The underlying issue described in the question is that its original author did not understand the difference between passing
As a symptom of that lack of understanding, an
IndexOutOfRangeException was observed.
The original question was closed by Selman22 and my revival of the question was closed by Henk Holtermann. Both close votes were single votes (i.e. without any confirming votes of other users), and both votes were duplicate votes pointing to What is IndexOutOfRangeException and how do I fix it?.
The linked question and its community wiki answer focuses on what an
IndexOutOfRangeException is. It briefly touches upon the
List<T> class, but does not even mention that
List<T> has a constructor that accepts an initial capacity.
In a comment, Henk suggests that
Answers about this should be concentrated under the canonical question.
However, to me, it is absolutely not clear what "this" is. The two closed questions are not about
IndexOutOfRangeException as such. They could just as well have been about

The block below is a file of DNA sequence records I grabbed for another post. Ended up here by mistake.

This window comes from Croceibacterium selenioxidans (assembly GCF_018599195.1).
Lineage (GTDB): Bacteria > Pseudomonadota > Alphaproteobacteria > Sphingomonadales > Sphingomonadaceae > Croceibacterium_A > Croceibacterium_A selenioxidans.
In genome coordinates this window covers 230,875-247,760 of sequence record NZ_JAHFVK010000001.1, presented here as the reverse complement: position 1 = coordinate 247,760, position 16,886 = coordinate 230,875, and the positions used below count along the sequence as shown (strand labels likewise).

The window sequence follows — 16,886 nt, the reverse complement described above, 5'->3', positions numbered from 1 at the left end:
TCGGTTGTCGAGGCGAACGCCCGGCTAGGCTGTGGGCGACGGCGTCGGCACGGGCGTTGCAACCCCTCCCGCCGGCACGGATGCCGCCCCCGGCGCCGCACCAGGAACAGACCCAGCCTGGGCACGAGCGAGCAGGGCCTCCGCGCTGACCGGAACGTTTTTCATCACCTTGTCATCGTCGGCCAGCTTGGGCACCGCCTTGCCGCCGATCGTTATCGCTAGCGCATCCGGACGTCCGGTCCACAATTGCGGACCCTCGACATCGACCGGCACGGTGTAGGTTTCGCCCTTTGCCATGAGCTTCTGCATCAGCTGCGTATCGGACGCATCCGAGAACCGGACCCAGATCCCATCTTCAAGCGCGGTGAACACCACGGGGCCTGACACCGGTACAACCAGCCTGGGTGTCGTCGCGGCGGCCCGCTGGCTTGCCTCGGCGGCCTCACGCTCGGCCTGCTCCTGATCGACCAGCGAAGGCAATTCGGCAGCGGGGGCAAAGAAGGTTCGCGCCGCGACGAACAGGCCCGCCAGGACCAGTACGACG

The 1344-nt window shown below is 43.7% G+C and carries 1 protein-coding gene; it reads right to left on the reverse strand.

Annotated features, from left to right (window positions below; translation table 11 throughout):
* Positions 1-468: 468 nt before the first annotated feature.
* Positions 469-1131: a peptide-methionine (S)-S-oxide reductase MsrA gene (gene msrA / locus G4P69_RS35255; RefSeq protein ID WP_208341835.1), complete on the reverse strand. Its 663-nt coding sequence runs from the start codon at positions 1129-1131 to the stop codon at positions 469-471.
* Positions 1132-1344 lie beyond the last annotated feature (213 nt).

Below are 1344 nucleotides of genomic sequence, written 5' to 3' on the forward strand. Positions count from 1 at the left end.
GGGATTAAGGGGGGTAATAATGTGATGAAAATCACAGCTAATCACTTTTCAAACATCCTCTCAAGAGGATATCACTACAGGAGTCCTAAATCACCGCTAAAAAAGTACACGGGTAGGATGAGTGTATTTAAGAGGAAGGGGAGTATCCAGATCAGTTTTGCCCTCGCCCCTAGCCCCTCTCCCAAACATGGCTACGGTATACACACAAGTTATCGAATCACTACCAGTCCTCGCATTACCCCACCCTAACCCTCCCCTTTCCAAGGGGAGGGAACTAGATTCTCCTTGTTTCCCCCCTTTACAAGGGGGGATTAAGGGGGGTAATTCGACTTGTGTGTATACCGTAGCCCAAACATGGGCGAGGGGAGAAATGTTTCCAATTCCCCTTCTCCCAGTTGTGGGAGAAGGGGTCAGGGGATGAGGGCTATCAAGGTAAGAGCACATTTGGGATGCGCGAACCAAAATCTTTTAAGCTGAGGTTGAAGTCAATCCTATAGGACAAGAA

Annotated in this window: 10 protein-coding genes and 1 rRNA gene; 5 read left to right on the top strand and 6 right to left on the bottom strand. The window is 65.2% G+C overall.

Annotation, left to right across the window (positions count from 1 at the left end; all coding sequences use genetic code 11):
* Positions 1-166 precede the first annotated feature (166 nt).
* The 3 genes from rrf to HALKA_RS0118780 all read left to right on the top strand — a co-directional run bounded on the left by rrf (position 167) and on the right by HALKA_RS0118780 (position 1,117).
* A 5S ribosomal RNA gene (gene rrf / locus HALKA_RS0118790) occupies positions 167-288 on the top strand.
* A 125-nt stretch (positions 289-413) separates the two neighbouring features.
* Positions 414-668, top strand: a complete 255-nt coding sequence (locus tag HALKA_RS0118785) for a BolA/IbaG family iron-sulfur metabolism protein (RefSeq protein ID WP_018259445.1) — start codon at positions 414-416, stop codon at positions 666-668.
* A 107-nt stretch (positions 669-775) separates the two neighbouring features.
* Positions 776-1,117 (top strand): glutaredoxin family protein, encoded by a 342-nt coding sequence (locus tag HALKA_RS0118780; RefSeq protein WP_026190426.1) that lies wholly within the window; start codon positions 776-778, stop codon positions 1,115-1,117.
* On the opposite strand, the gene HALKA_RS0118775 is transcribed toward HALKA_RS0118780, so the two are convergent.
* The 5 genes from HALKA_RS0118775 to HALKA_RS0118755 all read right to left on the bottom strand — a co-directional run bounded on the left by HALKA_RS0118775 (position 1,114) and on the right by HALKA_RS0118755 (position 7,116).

Count, dealing with the same underlying problem of misunderstanding the difference between the list's capacity argument and the array's size-based initialization.
As such, by editing the respective information into the (already quite lengthy) community wiki answer, we transform the so-called canonical question into What is IndexOutOfRangeException and how do I fix it? And what are all the different cases in which it might appear?
Without any doubt, such a question would be closed as too broad, if asked directly like that.
Is it really desirable to grow canonical answers into all directions rather than staying focused, in a way that such canonical answers eventually rival a comprehensive manual like MSDN?
Or, differently put:
Should canonical answers still focus on particular questions, or should they amass any kinds of vaguely related information to the topic at hand, with the expectation that any slightly related future questions are duplicates because their answers can be somehow deduced from the canonical answer?